Increase and Decrease in Provision of Doubtful Debts

Increase in Provision of Doubtful Debts

This sub-topic is exceptionally hard for most people but don’t give up, try reading this post!

The previous post was for businesses that start to open up provision account. During the first year, there is no need to worry about an increase or decrease in provision for doubtful debts. However, in any subsequent years, you will need to take note of three possible outcomes:

1) Increase in provision of doubtful debts
2) No change in provision of doubtful debts
3) Decrease in provision of doubtful debts

For e.g. last year, the debtors was $2,000.

Scenario 1: During the year, the debtors are $3,000. If you remember Step 1 in the previous post, we will need to calculate the provision of doubtful debts. In this case,

$3000 x 5% = $150

Now, compare this $150 with previous year of $100. There is an increase in provision for doubtful debts of $50.

Because the amounts of debts have increased, more bad debts will be expected in the future.

Okay, if this blurs you, imagine your friend borrowed $10 from you. You expected your friend to pay you back $8 dollars and as for the remaining $2, you gave up asking for it. Now, what if your friend borrowed $100 from you. You could have expected your friend to only pay you $80! Can you see the difference now? The bigger the amount you lend to your friend, the higher the amount will go to expecting bad debts (in this case, $20.) Can you also see that the increase in provision is $18?

An increase in provision for doubtful debts is an increase in expense. (Imagine that $18 of yours, isn’t that an expense?)

Credit Provision for Doubtful Debts Account.

Debit Profit and Loss Account.

In the Balance Sheet, include the provision for doubtful debts for the year, which is $150.

Decrease in Provision of Doubtful Debts

Scenario 2: The amount of debtors for the year totaled to $1000. The provision for doubtful debts is $50. Note: We are comparing with the $100 previous year, not with $150 in Scenario 1.

You can see that this year provision for doubtful debts have decreased by $50 (100-50.)  This decrease is an income for the business.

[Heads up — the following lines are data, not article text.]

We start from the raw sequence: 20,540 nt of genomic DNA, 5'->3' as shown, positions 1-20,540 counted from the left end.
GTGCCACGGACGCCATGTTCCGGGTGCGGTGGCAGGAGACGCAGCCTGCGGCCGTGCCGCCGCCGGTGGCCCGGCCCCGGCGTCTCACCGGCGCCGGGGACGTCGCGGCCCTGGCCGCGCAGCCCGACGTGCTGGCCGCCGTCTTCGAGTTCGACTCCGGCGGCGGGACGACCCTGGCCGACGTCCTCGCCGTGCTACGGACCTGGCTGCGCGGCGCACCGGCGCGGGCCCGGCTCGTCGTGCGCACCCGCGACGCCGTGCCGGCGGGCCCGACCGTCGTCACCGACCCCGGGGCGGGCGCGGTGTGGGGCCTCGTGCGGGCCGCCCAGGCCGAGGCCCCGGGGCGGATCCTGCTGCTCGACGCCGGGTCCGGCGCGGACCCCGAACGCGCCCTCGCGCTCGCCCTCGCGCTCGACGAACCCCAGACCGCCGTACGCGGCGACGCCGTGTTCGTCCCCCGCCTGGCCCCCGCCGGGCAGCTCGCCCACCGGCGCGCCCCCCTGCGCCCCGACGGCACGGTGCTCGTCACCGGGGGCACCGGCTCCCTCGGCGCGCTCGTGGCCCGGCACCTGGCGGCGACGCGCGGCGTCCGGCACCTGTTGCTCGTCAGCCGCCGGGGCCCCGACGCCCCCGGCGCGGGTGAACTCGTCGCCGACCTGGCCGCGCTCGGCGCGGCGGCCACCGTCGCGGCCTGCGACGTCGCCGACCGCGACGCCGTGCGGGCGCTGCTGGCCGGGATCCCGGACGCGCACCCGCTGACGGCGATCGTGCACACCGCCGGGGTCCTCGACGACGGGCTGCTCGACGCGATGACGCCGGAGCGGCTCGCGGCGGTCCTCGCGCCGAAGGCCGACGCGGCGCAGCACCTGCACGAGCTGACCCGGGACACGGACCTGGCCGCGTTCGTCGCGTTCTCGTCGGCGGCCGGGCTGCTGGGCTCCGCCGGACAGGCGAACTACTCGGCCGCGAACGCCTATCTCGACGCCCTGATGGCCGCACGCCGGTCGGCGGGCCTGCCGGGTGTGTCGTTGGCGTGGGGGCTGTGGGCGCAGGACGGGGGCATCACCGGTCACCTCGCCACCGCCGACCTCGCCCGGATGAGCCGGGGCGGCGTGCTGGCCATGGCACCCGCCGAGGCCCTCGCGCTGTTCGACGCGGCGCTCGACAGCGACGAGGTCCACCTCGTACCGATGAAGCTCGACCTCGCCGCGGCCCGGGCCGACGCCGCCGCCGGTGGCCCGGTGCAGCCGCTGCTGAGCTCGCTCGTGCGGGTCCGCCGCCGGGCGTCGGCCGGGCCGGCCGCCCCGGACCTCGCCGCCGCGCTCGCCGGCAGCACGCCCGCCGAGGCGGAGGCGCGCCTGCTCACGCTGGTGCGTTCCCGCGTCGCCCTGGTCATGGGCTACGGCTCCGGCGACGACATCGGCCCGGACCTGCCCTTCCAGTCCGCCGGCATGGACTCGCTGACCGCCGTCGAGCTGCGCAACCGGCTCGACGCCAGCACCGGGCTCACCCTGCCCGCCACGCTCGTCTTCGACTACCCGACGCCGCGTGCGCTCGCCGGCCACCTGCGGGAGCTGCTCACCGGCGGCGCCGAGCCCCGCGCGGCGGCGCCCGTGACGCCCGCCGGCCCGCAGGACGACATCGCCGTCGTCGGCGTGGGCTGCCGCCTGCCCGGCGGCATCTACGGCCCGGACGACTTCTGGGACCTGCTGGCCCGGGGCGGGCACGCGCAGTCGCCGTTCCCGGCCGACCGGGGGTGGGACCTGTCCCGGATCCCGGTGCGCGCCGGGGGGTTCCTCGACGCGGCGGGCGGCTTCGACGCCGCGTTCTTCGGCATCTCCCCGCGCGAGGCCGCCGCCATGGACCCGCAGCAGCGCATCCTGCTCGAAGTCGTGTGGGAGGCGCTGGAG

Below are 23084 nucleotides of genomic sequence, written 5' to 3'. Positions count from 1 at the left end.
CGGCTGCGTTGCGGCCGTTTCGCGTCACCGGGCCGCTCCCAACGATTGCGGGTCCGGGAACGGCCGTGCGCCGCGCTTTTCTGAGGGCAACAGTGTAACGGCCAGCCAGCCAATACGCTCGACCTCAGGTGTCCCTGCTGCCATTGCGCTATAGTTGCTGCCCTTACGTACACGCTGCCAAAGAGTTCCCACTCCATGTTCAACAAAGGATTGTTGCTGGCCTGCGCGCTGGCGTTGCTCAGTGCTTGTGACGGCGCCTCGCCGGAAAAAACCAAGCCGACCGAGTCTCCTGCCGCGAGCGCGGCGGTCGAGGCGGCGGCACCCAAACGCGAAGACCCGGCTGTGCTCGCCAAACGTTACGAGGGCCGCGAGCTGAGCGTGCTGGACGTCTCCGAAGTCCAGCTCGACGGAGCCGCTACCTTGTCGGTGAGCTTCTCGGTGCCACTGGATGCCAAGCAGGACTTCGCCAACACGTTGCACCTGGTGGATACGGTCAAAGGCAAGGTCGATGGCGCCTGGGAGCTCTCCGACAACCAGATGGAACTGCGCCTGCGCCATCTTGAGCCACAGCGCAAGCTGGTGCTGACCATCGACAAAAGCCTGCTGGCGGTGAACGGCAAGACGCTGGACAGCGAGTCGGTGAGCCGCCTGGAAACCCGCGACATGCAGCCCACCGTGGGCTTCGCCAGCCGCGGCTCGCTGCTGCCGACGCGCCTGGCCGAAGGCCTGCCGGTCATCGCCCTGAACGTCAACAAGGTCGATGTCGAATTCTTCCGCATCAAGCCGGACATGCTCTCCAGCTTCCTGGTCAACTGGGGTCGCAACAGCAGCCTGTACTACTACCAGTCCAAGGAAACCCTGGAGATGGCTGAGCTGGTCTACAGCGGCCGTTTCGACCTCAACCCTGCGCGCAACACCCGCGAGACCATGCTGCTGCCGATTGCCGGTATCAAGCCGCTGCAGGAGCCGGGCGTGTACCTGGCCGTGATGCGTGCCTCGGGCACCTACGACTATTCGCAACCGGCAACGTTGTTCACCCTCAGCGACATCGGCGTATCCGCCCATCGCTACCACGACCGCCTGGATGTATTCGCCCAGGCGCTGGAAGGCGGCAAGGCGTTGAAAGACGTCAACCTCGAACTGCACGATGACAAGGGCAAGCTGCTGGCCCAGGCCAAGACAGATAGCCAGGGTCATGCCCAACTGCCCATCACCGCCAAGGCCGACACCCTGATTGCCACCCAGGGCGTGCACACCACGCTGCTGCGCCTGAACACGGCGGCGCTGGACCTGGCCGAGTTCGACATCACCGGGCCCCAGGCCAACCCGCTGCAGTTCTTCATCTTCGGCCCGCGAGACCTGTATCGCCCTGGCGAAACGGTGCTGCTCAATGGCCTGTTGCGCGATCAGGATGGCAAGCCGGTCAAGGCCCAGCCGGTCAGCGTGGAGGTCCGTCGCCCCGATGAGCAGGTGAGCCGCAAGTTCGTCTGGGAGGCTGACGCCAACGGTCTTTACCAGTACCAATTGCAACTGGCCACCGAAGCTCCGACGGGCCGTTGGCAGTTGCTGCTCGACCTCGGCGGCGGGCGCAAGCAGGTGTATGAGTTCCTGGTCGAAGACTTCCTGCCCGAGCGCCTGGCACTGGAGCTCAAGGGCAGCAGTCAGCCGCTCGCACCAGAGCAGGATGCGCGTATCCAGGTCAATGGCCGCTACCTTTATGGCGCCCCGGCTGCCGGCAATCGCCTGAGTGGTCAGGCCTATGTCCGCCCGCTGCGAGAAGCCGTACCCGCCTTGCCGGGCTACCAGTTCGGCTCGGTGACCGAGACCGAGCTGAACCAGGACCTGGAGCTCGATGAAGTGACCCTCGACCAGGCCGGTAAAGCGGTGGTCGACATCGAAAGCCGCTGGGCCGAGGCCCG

Blurred? Imagine your friend originally owe you $100, and you expect $20 as bad debts. Now that your friend paid you $50. You will expect that $10 will become bad debts and the other $10 was gone! Let that thoughts sink in for a bit first… can you see that the $10 (that is gone) becomes an imaginary gain because you are not losing that $10!

A reduction in provision for doubtful debts is an income to the business.

Debit Provision for Doubtful Debts Account.

Credit Profit and Loss Account.

In the Balance Sheet, include the current amount of the year.

No change in Provision for Doubtful Debts

This is very unlikely to happen because of the number of sales occurring in a year. You will always get a provision that is either higher or lower than the previous year. However, what if you just happened to get the exact same amount of debtors’ owing as the previous year? Answer is: You do nothing and move on!

Provision for Doubtful Debts

Provisions for Doubtful Debts

Provision (to provide for) is used when you are expecting bad debts. Contrast this with bad debts which are already known to be unpaid.

Because you are expecting what amount of owing will go bad, you will need to have a % to multiply it against the total owing. The estimated percentage that will go bad debts will usually be provided to you.


At any year, the total amount of debtors totaled to $2000. It is estimated that 5% of the debts will become bad debts. You will be required to draw a provision account and post the provision of doubtful debts into the statement of financial position.

Provision for Doubtful Debts



Bad Debts

It will be easier if I break this down into three different sub-topics. It should be easier to understand if you work out the basic first.

Bad debt is an expense to the business, and is charged to the profit and loss account.

Whenever a debt becomes bad,
1) First, reduce the balance of the respective debtor by crediting it .
2) Open up a bad debt account and debit it.

Note: You will need to total up the bad debts account before posting it to the profit and loss account.

What will happen when bad debts are recovered?
It is possible for customers to repay back their bad debts, when these happen, we reverse back the steps shown above by:
1) Debit debtor account.
2) Credit bad debts account or credit bad debts recovered account (both of them have the same meaning). Choose either one, do not use both.

Important note: We have only reinstated the debtors back to their original in debt position, we have yet to recognise their payment.  To do this, we

1) Debit either cash / bank – depending on how debtors pay you.
2) Credit debtor’s account.

Capital and Revenue Expenditure

Capital Expenditure

Capital Expenditure is made when business spends money to buy fixed assets or add value to an existing fixed assets.

In general terms, any costs acquired to bring fixed assets in actions are included as capital expenditure. Such actions should include,
1) acquiring fixed assets.
2) bringing them into the business or firm.
3) legal costs of buying buildings.
4) carriage inwards on machinery bought.
5) any other cost needed to get the fixed asset ready for use.
(Business Accounting, Wood F and Sangster A)

Revenue Expenditure

Revenue Expenditure are paid to run the daily activities of the business.

PS: This topic should not be looked down as something that is not going to come out in the exam.

General Journal

The General Journal